Medical Discovery News
If you live in a rural area, you’ve probably had to deal with snakes. Almost 500,000 people are bitten by snakes and more than 20,000 die from them worldwide each year, although the World Health Organization notes these figures may be closer to 1.8 million incidents and 94,000 deaths. Opossums, on the other hand, never have to worry about that since they are resistant to snake venom. Opossums have a protein in their blood that binds to the toxins in snake venom and neutralizes them. Now scientists are looking into whether this protein could be used to treat human victims of snake bites.
Venomous snakes generally have different combinations of toxins: cytotoxins that kill cells, neurotoxins that affect the nervous system, cardiotoxins that act on the heart, hemotoxins that influence the blood and mycotoxins that are toxic to muscle. Venomous snake bites can cause paralysis that prevents breathing and can cause fatal hemorrhages, irreversible kidney damage and destruction of tissue in and around the bite site, which can lead to amputation.
Currently, poisonous snake bites are treated using antivenins. To make antivenin, poisonous snakes have to be milked for their venom (a dangerous prospect) often thousands of times. Then, small amounts of venom are injected into mammals such as horses, pigs and sheep for about a year. The animals’ immune systems respond to the venom’s proteins by making antibodies against them. When injected into a human victim of a snake bite, these antibodies bind to and neutralize the toxins in the venom. This process is expensive, costing thousands of dollars per vial, and some people require 20-30 vials or more to treat a single snake bite. Some people experience adverse reactions to the antivenins, so a better treatment would be welcome.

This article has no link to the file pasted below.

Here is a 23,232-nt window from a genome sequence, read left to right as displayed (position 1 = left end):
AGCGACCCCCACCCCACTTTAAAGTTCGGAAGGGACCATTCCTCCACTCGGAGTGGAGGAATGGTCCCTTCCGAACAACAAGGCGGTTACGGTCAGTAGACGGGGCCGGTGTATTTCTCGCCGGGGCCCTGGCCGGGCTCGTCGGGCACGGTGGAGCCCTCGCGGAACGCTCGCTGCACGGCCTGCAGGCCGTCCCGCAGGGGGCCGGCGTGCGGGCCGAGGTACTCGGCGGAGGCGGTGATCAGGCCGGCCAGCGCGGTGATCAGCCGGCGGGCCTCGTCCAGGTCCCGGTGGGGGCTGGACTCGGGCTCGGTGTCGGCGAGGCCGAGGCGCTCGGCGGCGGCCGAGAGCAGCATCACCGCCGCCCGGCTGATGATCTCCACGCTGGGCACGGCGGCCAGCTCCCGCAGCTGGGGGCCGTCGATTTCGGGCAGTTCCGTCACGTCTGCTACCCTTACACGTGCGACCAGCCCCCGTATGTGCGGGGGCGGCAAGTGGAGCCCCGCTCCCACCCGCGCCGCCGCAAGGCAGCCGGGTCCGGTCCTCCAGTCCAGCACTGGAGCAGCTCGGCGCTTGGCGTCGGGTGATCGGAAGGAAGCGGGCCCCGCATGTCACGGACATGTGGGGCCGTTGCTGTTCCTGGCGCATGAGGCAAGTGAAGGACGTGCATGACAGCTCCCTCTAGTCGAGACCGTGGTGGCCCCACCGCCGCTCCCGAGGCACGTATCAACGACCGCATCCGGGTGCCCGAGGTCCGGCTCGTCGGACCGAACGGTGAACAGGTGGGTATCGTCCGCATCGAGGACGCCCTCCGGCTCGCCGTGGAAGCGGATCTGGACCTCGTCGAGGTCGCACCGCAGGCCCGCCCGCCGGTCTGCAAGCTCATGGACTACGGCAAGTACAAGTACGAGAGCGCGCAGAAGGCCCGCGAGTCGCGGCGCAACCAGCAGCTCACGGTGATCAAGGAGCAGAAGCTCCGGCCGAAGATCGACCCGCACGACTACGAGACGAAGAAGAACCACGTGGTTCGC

More than 20 years ago, researchers discovered that opossums are protected from snake venom thanks to a specific blood protein called Lethal Toxin Neutralizing Factor, or LTNF. When injected into mice, not only did LTNF protect them from poisonous snake bites but it also protected them from other toxins like ricin and botulinum toxin (Botox). Binie Ver Lipps, the virologist who patented this discovery in 1996, then determined that only the first 10 to 15 amino acids of the protein were required for protection against toxins.
Relatively little work was done on this protein until Claire Komives, a professor of chemical engineering at San Jose State University, was looking for research project ideas while she was on a sabbatical in India, Ver Lipps’ native country. After reading old literature about LTNF, she came up with the idea to synthesize the active portion, the first 11 amino acids, in bacteria. Abundant amounts of it were made inexpensively, then isolated and purified. When tested, it protected mice from the venoms of western diamondback rattlesnakes and Russell’s vipers with no ill effects. Further testing will prove whether it is a universal antivenin that could cheaply and effectively replace those currently being used, and most importantly whether it is safe for humans.
Professors Norbert Herzog and David Niesel are biomedical scientists at the University of Texas Medical Branch. Learn more at medicaldiscoverynews.com.